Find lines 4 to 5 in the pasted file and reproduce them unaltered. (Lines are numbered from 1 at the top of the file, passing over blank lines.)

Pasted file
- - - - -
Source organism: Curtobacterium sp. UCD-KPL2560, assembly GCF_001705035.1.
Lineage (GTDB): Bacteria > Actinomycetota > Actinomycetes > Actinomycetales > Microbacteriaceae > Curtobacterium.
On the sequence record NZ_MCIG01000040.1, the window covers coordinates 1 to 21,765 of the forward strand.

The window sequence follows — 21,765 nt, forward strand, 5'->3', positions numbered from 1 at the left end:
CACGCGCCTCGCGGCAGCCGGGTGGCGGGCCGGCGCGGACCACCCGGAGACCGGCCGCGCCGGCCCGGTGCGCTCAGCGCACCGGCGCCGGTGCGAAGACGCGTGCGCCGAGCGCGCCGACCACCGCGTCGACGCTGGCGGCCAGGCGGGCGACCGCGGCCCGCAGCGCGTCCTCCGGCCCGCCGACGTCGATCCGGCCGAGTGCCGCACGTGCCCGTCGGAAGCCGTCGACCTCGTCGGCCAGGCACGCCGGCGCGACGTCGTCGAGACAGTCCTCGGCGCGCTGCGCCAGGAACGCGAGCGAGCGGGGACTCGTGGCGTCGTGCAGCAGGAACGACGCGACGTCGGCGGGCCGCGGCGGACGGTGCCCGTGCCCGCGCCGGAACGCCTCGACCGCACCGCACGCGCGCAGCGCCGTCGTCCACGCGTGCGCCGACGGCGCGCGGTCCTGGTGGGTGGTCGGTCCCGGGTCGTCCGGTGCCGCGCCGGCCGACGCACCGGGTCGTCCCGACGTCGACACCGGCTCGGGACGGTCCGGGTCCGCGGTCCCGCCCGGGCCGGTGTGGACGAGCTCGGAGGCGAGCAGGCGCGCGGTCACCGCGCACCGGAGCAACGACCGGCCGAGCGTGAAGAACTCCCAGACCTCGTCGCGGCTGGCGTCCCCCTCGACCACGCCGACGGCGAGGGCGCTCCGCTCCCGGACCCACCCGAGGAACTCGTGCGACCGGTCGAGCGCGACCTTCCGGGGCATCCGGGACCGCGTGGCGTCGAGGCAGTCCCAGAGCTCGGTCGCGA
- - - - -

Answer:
The window sequence follows — 21,765 nt, forward strand, 5'->3', positions numbered from 1 at the left end:
CACGCGCCTCGCGGCAGCCGGGTGGCGGGCCGGCGCGGACCACCCGGAGACCGGCCGCGCCGGCCCGGTGCGCTCAGCGCACCGGCGCCGGTGCGAAGACGCGTGCGCCGAGCGCGCCGACCACCGCGTCGACGCTGGCGGCCAGGCGGGCGACCGCGGCCCGCAGCGCGTCCTCCGGCCCGCCGACGTCGATCCGGCCGAGTGCCGCACGTGCCCGTCGGAAGCCGTCGACCTCGTCGGCCAGGCACGCCGGCGCGACGTCGTCGAGACAGTCCTCGGCGCGCTGCGCCAGGAACGCGAGCGAGCGGGGACTCGTGGCGTCGTGCAGCAGGAACGACGCGACGTCGGCGGGCCGCGGCGGACGGTGCCCGTGCCCGCGCCGGAACGCCTCGACCGCACCGCACGCGCGCAGCGCCGTCGTCCACGCGTGCGCCGACGGCGCGCGGTCCTGGTGGGTGGTCGGTCCCGGGTCGTCCGGTGCCGCGCCGGCCGACGCACCGGGTCGTCCCGACGTCGACACCGGCTCGGGACGGTCCGGGTCCGCGGTCCCGCCCGGGCCGGTGTGGACGAGCTCGGAGGCGAGCAGGCGCGCGGTCACCGCGCACCGGAGCAACGACCGGCCGAGCGTGAAGAACTCCCAGACCTCGTCGCGGCTGGCGTCCCCCTCGACCACGCCGACGGCGAGGGCGCTCCGCTCCCGGACCCACCCGAGGAACTCGTGCGACCGGTCGAGCGCGACCTTCCGGGGCATCCGGGACCGCGTGGCGTCGAGGCAGTCCCAGAGCTCGGTCGCGA